A worthwhile investment:
This is how profitable photovoltaic systems are

Photovoltaic systems are clearly a worthwhile investment for the sake of protecting the environment. By choosing a sustainable energy resource, you are playing a key role in the energy transition and helping to achieve our climate goals.

That’s all well and good, you may think, but what does it all look like from an economic perspective? Are photovoltaic systems even profitable? Does a purchase also make financial sense for me?

Attractive financial subsidies

To make a long story short: yes, investing in a PV system also makes financial sense. As a rule, solar systems can be fully amortised after 9 to 15 years. With an average service life of 25 years, you can even make money in the end.

Since photovoltaics is eligible for subsidies in Switzerland due to its positive impact on the environment and climate, you already receive financial support when you purchase a PV system – by means of a small one-off payment (KLEIV). The small one-off payment is granted by the state and is designed to cover a maximum of 30 per cent of your investment costs. You can apply for the subsidy funds to which you are entitled once you have successfully commissioned your PV system. It generally takes 1 to 2 years before you receive your payment.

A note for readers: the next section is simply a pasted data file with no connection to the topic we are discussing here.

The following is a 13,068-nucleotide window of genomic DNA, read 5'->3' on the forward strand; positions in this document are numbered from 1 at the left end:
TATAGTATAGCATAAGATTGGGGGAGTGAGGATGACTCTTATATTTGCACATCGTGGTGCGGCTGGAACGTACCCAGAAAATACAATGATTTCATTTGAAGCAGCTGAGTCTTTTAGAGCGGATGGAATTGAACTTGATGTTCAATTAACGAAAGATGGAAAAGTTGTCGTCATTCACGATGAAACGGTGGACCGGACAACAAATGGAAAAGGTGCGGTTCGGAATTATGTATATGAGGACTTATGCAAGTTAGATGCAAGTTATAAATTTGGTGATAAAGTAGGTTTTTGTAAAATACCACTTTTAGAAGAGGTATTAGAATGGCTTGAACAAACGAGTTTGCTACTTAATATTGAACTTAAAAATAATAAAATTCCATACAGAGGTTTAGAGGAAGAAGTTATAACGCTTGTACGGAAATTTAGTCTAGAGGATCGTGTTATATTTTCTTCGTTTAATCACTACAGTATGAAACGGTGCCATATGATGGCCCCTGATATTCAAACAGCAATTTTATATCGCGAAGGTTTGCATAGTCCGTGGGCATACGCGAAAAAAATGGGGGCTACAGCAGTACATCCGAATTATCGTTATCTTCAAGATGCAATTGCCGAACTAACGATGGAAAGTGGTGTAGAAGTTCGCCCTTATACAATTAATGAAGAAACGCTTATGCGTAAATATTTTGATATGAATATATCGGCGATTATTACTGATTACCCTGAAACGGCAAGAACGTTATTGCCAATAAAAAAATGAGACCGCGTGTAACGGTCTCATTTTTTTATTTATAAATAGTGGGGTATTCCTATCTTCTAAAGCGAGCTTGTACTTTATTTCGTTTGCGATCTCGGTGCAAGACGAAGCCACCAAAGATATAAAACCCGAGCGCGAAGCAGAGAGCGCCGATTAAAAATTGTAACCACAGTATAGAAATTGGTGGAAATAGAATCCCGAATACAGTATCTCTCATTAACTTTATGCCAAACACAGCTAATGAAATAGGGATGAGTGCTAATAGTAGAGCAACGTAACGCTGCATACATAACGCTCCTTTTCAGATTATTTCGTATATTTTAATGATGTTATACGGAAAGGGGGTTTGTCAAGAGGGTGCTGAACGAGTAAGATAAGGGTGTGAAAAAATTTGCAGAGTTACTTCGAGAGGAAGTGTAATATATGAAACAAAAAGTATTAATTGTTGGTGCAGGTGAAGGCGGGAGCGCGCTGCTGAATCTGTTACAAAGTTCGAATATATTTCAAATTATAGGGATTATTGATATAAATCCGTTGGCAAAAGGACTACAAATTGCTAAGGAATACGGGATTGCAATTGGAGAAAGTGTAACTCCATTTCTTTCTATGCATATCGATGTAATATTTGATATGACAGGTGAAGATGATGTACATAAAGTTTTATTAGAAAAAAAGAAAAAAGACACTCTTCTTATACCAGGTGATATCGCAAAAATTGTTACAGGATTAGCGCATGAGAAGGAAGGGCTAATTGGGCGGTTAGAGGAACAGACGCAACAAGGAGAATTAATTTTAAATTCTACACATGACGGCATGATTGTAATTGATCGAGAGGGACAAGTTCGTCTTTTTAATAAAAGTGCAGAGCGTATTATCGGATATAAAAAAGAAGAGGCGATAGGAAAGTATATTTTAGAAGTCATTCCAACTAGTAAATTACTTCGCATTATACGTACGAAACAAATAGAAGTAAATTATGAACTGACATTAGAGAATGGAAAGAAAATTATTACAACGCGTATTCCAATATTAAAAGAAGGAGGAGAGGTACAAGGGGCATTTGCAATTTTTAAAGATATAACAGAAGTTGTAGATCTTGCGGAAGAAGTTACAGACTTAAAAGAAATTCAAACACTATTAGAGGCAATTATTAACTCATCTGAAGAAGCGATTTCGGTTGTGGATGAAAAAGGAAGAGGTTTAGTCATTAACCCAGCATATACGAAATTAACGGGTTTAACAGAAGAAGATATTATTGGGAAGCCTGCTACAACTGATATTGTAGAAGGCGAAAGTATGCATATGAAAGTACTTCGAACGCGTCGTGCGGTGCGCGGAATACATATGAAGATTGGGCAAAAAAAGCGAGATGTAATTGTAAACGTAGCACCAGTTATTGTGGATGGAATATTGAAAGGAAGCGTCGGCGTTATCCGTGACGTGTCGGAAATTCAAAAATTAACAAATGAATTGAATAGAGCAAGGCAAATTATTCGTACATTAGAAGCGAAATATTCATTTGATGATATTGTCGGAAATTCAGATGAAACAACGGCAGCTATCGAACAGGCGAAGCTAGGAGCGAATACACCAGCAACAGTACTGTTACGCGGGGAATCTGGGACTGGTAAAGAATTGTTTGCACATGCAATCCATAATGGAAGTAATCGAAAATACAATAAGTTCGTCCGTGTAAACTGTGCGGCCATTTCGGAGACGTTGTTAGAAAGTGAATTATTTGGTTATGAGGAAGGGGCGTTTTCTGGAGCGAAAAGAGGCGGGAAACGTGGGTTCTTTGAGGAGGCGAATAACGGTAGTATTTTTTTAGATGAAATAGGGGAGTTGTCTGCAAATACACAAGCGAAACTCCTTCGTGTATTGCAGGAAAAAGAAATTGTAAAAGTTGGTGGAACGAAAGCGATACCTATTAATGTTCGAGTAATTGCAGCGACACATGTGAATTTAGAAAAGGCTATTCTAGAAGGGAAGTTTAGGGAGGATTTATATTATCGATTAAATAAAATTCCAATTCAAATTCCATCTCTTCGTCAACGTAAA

What’s more, you also benefit from tax breaks. In almost every Swiss canton, you can completely deduct the investment costs for your PV system from your taxes.

Cost-effective for personal use

Once you have successfully commissioned your PV system, you continue to reap the financial benefits. Of course, this is primarily due to the fact that self-produced solar electricity is more affordable than electricity from the grid.

This translates into the profitability of your PV system: The more solar power you utilise directly on site at the time of production for your private use, the sooner your PV system will also pay off financially. You can increase your personal consumption, for example, by also using the solar power to support the heating system.

Selling surplus electricity

In spite of this, you will most likely not be able to utilise all of the electricity generated for your house. In this case, the excess electricity is fed into the public grid and sold to the local electricity company in return for a reimbursement. This requires that your PV system is part of a network system, i.e. that it is connected to the public grid. This is the case with the vast majority of PV systems in Switzerland. If not, it is referred to as a stand-alone system. Incidentally, grid operators are obligated to buy your surplus electricity. However, the amount of the feed-in tariff may significantly vary depending on the grid operator.

As you can see, PV systems are not only environmentally viable. They are also a sound investment from an economic perspective.